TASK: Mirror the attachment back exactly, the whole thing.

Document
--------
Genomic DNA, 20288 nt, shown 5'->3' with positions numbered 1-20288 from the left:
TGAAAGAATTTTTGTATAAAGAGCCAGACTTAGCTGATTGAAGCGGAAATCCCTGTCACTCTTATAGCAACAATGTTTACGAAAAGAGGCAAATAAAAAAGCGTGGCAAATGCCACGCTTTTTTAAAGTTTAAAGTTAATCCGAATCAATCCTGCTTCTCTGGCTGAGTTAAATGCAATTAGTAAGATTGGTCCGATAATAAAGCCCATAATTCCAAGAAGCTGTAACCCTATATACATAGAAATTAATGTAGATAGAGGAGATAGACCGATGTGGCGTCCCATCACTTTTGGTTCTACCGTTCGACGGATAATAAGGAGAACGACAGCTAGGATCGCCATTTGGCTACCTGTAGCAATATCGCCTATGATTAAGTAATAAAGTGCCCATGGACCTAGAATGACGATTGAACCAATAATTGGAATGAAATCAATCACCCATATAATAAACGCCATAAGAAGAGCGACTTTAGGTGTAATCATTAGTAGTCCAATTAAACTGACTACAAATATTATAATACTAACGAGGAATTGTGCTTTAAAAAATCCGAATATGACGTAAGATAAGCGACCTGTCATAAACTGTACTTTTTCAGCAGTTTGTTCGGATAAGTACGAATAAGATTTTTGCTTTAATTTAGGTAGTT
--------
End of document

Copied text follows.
Genomic DNA, 20288 nt, shown 5'->3' with positions numbered 1-20288 from the left:
TGAAAGAATTTTTGTATAAAGAGCCAGACTTAGCTGATTGAAGCGGAAATCCCTGTCACTCTTATAGCAACAATGTTTACGAAAAGAGGCAAATAAAAAAGCGTGGCAAATGCCACGCTTTTTTAAAGTTTAAAGTTAATCCGAATCAATCCTGCTTCTCTGGCTGAGTTAAATGCAATTAGTAAGATTGGTCCGATAATAAAGCCCATAATTCCAAGAAGCTGTAACCCTATATACATAGAAATTAATGTAGATAGAGGAGATAGACCGATGTGGCGTCCCATCACTTTTGGTTCTACCGTTCGACGGATAATAAGGAGAACGACAGCTAGGATCGCCATTTGGCTACCTGTAGCAATATCGCCTATGATTAAGTAATAAAGTGCCCATGGACCTAGAATGACGATTGAACCAATAATTGGAATGAAATCAATCACCCATATAATAAACGCCATAAGAAGAGCGACTTTAGGTGTAATCATTAGTAGTCCAATTAAACTGACTACAAATATTATAATACTAACGAGGAATTGTGCTTTAAAAAATCCGAATATGACGTAAGATAAGCGACCTGTCATAAACTGTACTTTTTCAGCAGTTTGTTCGGATAAGTACGAATAAGATTTTTGCTTTAATTTAGGTAGTT